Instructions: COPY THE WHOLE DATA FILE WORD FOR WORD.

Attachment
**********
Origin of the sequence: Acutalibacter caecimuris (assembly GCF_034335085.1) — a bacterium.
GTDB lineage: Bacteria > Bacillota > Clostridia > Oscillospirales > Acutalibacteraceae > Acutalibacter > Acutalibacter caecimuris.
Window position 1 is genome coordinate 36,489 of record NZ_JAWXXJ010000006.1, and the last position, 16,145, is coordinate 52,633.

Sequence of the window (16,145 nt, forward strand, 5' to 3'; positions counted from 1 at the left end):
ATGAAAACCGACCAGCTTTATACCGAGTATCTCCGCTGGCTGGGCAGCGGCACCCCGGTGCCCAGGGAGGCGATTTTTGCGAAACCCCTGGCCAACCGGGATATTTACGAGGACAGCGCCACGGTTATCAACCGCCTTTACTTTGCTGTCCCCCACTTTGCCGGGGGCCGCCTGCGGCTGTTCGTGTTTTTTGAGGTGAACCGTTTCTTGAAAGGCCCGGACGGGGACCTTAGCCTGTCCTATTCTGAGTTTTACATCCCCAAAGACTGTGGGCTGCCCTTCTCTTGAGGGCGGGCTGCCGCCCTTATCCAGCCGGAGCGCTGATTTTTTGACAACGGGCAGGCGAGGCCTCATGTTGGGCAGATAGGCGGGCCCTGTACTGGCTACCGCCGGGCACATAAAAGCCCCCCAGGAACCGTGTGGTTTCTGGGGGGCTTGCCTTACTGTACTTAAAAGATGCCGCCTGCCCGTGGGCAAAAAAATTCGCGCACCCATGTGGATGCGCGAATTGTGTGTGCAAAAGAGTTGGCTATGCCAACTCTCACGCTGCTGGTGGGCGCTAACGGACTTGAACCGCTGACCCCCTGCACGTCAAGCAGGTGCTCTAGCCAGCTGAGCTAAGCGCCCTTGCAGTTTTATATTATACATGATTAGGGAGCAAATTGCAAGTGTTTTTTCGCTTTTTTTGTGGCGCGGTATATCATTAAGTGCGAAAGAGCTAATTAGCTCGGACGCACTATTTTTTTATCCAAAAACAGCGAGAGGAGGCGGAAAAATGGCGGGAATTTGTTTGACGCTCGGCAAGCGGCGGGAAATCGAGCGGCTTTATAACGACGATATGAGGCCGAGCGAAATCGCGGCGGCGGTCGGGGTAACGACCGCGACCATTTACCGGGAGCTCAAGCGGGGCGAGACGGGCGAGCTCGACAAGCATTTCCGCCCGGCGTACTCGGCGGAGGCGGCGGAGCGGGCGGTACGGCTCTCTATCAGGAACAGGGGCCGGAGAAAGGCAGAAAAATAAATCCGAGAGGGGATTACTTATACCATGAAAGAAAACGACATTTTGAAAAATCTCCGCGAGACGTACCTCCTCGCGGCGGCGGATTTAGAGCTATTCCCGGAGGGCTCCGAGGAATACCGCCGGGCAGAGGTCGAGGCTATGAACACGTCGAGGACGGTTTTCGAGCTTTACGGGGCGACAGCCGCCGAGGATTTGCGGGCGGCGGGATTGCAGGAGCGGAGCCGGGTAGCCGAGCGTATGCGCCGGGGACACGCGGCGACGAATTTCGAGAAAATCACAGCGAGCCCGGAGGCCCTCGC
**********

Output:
Origin of the sequence: Acutalibacter caecimuris (assembly GCF_034335085.1) — a bacterium.
GTDB lineage: Bacteria > Bacillota > Clostridia > Oscillospirales > Acutalibacteraceae > Acutalibacter > Acutalibacter caecimuris.
Window position 1 is genome coordinate 36,489 of record NZ_JAWXXJ010000006.1, and the last position, 16,145, is coordinate 52,633.

Sequence of the window (16,145 nt, forward strand, 5' to 3'; positions counted from 1 at the left end):
ATGAAAACCGACCAGCTTTATACCGAGTATCTCCGCTGGCTGGGCAGCGGCACCCCGGTGCCCAGGGAGGCGATTTTTGCGAAACCCCTGGCCAACCGGGATATTTACGAGGACAGCGCCACGGTTATCAACCGCCTTTACTTTGCTGTCCCCCACTTTGCCGGGGGCCGCCTGCGGCTGTTCGTGTTTTTTGAGGTGAACCGTTTCTTGAAAGGCCCGGACGGGGACCTTAGCCTGTCCTATTCTGAGTTTTACATCCCCAAAGACTGTGGGCTGCCCTTCTCTTGAGGGCGGGCTGCCGCCCTTATCCAGCCGGAGCGCTGATTTTTTGACAACGGGCAGGCGAGGCCTCATGTTGGGCAGATAGGCGGGCCCTGTACTGGCTACCGCCGGGCACATAAAAGCCCCCCAGGAACCGTGTGGTTTCTGGGGGGCTTGCCTTACTGTACTTAAAAGATGCCGCCTGCCCGTGGGCAAAAAAATTCGCGCACCCATGTGGATGCGCGAATTGTGTGTGCAAAAGAGTTGGCTATGCCAACTCTCACGCTGCTGGTGGGCGCTAACGGACTTGAACCGCTGACCCCCTGCACGTCAAGCAGGTGCTCTAGCCAGCTGAGCTAAGCGCCCTTGCAGTTTTATATTATACATGATTAGGGAGCAAATTGCAAGTGTTTTTTCGCTTTTTTTGTGGCGCGGTATATCATTAAGTGCGAAAGAGCTAATTAGCTCGGACGCACTATTTTTTTATCCAAAAACAGCGAGAGGAGGCGGAAAAATGGCGGGAATTTGTTTGACGCTCGGCAAGCGGCGGGAAATCGAGCGGCTTTATAACGACGATATGAGGCCGAGCGAAATCGCGGCGGCGGTCGGGGTAACGACCGCGACCATTTACCGGGAGCTCAAGCGGGGCGAGACGGGCGAGCTCGACAAGCATTTCCGCCCGGCGTACTCGGCGGAGGCGGCGGAGCGGGCGGTACGGCTCTCTATCAGGAACAGGGGCCGGAGAAAGGCAGAAAAATAAATCCGAGAGGGGATTACTTATACCATGAAAGAAAACGACATTTTGAAAAATCTCCGCGAGACGTACCTCCTCGCGGCGGCGGATTTAGAGCTATTCCCGGAGGGCTCCGAGGAATACCGCCGGGCAGAGGTCGAGGCTATGAACACGTCGAGGACGGTTTTCGAGCTTTACGGGGCGACAGCCGCCGAGGATTTGCGGGCGGCGGGATTGCAGGAGCGGAGCCGGGTAGCCGAGCGTATGCGCCGGGGACACGCGGCGACGAATTTCGAGAAAATCACAGCGAGCCCGGAGGCCCTCGC